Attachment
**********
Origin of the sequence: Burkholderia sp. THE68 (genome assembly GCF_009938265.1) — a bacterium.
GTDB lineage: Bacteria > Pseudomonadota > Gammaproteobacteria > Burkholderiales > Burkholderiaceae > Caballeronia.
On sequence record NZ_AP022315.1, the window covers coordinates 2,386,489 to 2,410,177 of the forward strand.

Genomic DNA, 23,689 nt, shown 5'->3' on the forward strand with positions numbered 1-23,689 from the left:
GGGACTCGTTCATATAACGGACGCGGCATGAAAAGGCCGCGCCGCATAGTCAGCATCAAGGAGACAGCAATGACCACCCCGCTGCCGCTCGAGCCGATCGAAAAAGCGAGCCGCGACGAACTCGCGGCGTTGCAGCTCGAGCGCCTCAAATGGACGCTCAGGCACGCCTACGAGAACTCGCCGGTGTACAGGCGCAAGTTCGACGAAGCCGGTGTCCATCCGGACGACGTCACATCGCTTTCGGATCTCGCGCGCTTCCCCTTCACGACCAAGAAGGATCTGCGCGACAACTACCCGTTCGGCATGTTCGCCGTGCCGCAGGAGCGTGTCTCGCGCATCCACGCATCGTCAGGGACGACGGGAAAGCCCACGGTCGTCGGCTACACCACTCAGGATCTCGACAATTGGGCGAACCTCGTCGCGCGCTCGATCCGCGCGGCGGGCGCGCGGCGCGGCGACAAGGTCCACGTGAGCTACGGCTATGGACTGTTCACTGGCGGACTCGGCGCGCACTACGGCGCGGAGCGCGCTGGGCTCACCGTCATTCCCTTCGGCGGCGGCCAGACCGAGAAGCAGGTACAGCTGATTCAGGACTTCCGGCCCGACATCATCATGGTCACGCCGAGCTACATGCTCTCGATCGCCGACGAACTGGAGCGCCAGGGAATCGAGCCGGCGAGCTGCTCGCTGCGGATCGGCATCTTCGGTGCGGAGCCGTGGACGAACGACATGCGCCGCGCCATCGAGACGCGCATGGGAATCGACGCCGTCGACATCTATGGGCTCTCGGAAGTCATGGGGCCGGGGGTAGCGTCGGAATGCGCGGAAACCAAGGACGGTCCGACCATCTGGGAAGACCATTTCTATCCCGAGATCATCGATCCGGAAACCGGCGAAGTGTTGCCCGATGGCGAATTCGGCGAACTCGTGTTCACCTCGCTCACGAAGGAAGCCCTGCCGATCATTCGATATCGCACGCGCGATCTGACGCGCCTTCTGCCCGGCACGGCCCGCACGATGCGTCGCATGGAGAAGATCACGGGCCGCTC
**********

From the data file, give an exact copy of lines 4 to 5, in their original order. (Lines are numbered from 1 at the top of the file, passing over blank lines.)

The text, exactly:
Genomic DNA, 23,689 nt, shown 5'->3' on the forward strand with positions numbered 1-23,689 from the left:
GGGACTCGTTCATATAACGGACGCGGCATGAAAAGGCCGCGCCGCATAGTCAGCATCAAGGAGACAGCAATGACCACCCCGCTGCCGCTCGAGCCGATCGAAAAAGCGAGCCGCGACGAACTCGCGGCGTTGCAGCTCGAGCGCCTCAAATGGACGCTCAGGCACGCCTACGAGAACTCGCCGGTGTACAGGCGCAAGTTCGACGAAGCCGGTGTCCATCCGGACGACGTCACATCGCTTTCGGATCTCGCGCGCTTCCCCTTCACGACCAAGAAGGATCTGCGCGACAACTACCCGTTCGGCATGTTCGCCGTGCCGCAGGAGCGTGTCTCGCGCATCCACGCATCGTCAGGGACGACGGGAAAGCCCACGGTCGTCGGCTACACCACTCAGGATCTCGACAATTGGGCGAACCTCGTCGCGCGCTCGATCCGCGCGGCGGGCGCGCGGCGCGGCGACAAGGTCCACGTGAGCTACGGCTATGGACTGTTCACTGGCGGACTCGGCGCGCACTACGGCGCGGAGCGCGCTGGGCTCACCGTCATTCCCTTCGGCGGCGGCCAGACCGAGAAGCAGGTACAGCTGATTCAGGACTTCCGGCCCGACATCATCATGGTCACGCCGAGCTACATGCTCTCGATCGCCGACGAACTGGAGCGCCAGGGAATCGAGCCGGCGAGCTGCTCGCTGCGGATCGGCATCTTCGGTGCGGAGCCGTGGACGAACGACATGCGCCGCGCCATCGAGACGCGCATGGGAATCGACGCCGTCGACATCTATGGGCTCTCGGAAGTCATGGGGCCGGGGGTAGCGTCGGAATGCGCGGAAACCAAGGACGGTCCGACCATCTGGGAAGACCATTTCTATCCCGAGATCATCGATCCGGAAACCGGCGAAGTGTTGCCCGATGGCGAATTCGGCGAACTCGTGTTCACCTCGCTCACGAAGGAAGCCCTGCCGATCATTCGATATCGCACGCGCGATCTGACGCGCCTTCTGCCCGGCACGGCCCGCACGATGCGTCGCATGGAGAAGATCACGGGCCGCTC